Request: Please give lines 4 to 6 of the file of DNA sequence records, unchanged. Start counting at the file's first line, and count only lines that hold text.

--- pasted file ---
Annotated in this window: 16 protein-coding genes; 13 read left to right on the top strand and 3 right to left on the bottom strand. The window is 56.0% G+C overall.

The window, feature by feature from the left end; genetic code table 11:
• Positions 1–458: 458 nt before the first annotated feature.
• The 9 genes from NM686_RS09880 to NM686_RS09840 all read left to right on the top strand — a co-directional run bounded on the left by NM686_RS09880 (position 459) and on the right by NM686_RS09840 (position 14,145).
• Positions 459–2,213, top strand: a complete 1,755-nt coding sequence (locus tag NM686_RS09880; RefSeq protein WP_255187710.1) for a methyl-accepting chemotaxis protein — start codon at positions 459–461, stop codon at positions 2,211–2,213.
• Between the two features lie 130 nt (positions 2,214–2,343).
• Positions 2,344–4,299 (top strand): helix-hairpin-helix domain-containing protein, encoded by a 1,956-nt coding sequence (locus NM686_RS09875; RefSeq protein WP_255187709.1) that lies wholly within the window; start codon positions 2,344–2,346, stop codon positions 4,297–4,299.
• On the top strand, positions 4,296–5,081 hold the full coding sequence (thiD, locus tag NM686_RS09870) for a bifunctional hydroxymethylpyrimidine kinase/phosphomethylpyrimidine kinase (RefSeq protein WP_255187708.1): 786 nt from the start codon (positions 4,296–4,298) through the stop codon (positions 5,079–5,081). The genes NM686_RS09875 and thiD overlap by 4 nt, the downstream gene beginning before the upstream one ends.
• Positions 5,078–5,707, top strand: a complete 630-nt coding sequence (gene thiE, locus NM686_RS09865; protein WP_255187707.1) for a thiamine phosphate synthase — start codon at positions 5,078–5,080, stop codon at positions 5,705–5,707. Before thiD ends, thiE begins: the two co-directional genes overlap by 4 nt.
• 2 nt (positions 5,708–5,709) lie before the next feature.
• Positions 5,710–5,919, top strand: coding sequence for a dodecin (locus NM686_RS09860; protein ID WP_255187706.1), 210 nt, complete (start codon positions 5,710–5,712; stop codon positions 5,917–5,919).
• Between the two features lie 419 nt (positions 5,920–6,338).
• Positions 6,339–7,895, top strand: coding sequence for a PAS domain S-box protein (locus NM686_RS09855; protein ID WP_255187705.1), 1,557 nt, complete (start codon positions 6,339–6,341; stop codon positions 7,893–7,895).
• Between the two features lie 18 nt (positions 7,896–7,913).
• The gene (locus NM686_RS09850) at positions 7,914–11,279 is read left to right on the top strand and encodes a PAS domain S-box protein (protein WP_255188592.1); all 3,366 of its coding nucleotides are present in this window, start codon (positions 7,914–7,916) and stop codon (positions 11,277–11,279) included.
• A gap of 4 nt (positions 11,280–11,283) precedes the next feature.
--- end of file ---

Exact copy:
• The 9 genes from NM686_RS09880 to NM686_RS09840 all read left to right on the top strand — a co-directional run bounded on the left by NM686_RS09880 (position 459) and on the right by NM686_RS09840 (position 14,145).
• Positions 459–2,213, top strand: a complete 1,755-nt coding sequence (locus tag NM686_RS09880; RefSeq protein WP_255187710.1) for a methyl-accepting chemotaxis protein — start codon at positions 459–461, stop codon at positions 2,211–2,213.
• Between the two features lie 130 nt (positions 2,214–2,343).